This post kicks off a series which will discuss common mistakes which law firms make in their marketing. I recently wrote a series of posts on how lawyers can immediately increase their revenue. My upcoming articles, however, are going to focus on the larger issues which law firms must tackle if they want to ensure their future success. The reason I say that these issues must be dealt with immediately are simple – as I wrote previously, a number of law firms are failing. Making the necessary changes will help you to look like this:

Money raining on woman

While your competitors wind up looking like this:

Man asking for change

Issues which I’ll discuss in my upcoming articles include:

  • Why other law firms aren’t a good model for your marketing
  • The mistake of not focusing your marketing on what potential clients care about
  • Not fully embracing the concept of return on investment
  • The failure of attorneys to think long-term
  • The importance of repeat business

One point I cannot stress enough is that lawyers, who don’t change their ways, will go out of business in the near future and…no…I’m not just saying that for shock value. The proof is in the statistics. From 1988 to 2012 the average solo practitioner’s take home annual income, adjusted for inflation, dropped from $70,747 to $49,1301. Also, fifty-nine percent of the leaders at large law firms recently said that they were seeing a decline in the demand for legal services2. These numbers don’t lie. Demand for legal services is declining and that decline is only going to accelerate. The result of the decline will be that many law firms fail and, as a result, many attorneys will exit the profession. The silver lining in this is that there is a chance for attorneys to make an extreme amount of money if they choose to “do it right.” My upcoming posts are going to focus on topics which will help those who want to go about things the right way.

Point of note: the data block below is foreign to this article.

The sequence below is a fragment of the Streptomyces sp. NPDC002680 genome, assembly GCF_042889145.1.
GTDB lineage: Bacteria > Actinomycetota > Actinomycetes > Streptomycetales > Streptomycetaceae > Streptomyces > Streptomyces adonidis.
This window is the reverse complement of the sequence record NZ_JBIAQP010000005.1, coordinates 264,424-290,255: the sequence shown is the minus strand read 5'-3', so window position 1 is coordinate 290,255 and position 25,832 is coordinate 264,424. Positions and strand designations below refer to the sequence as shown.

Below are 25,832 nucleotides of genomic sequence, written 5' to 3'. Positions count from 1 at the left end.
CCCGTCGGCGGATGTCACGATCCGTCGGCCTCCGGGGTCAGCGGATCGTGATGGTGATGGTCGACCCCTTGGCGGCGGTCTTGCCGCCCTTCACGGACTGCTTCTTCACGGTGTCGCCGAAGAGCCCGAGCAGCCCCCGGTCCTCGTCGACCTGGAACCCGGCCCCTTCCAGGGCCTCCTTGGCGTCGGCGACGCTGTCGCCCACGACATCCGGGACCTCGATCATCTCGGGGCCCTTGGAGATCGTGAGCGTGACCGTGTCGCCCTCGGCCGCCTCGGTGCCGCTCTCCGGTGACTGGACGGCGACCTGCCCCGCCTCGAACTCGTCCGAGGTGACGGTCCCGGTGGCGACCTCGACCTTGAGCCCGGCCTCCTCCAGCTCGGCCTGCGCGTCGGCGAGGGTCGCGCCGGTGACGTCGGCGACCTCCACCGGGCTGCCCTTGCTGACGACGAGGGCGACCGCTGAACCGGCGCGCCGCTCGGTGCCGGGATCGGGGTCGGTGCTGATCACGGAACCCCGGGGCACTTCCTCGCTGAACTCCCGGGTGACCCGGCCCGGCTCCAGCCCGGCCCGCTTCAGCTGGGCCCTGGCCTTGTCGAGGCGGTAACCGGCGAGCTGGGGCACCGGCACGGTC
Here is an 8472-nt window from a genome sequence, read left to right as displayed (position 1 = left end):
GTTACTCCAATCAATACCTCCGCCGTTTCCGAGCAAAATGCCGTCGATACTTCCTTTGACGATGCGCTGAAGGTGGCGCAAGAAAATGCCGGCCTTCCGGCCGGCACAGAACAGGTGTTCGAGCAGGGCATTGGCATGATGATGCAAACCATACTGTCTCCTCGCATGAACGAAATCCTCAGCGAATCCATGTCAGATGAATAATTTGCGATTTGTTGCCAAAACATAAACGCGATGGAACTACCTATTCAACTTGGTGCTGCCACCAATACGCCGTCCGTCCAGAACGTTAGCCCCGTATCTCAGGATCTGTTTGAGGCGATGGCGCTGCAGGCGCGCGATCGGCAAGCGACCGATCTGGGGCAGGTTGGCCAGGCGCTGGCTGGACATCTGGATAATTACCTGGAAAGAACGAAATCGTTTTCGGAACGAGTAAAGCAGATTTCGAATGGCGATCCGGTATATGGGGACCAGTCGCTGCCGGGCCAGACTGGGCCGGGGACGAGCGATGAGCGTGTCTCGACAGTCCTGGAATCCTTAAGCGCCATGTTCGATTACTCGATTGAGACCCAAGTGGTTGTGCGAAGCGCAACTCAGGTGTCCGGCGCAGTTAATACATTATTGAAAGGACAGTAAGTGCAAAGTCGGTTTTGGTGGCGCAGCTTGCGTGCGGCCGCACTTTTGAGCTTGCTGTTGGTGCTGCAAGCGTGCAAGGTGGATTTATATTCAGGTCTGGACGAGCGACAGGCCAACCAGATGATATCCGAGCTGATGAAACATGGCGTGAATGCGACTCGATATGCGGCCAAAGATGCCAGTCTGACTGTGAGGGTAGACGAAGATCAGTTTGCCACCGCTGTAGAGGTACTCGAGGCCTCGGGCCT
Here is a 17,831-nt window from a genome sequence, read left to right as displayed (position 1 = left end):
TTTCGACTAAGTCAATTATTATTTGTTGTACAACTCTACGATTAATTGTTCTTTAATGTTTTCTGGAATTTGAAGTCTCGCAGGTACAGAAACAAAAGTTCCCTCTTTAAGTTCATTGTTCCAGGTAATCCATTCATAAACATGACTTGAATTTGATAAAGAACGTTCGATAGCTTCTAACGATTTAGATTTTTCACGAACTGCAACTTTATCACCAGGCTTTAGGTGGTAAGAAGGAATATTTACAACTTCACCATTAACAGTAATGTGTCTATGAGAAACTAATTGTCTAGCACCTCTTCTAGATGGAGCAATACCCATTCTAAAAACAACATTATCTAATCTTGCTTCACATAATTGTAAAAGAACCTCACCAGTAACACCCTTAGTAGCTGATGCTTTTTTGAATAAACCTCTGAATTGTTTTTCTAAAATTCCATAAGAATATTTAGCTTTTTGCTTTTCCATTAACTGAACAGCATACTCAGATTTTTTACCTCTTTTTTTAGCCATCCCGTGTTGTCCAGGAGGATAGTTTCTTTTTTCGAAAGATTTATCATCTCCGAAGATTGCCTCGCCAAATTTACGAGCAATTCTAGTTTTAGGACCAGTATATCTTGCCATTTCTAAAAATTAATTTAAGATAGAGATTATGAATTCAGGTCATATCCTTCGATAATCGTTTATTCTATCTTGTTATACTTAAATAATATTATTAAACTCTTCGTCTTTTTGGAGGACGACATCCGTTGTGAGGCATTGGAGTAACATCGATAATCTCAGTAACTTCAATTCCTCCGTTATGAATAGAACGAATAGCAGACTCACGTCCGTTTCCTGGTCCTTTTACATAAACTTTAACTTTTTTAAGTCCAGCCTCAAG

It’s also important to understand that all attorneys could do the things this series will be addressing. However, as with most things, it’s not an issue of whether people can or can’t do these things. It’s an issue of whether they choose to or choose not to. My suggestion would be to choose the right path for your law firm. Stay tuned for tips on how to do so.


1The Rise and Fall of Lawyers; Published by CNN on March 23, 2015. Accessed at:

2Law firm leaders report lawyer oversupply and ‘chronically underperforming lawyers’; Published by the ABA Journal on May 24, 2017. Accessed at: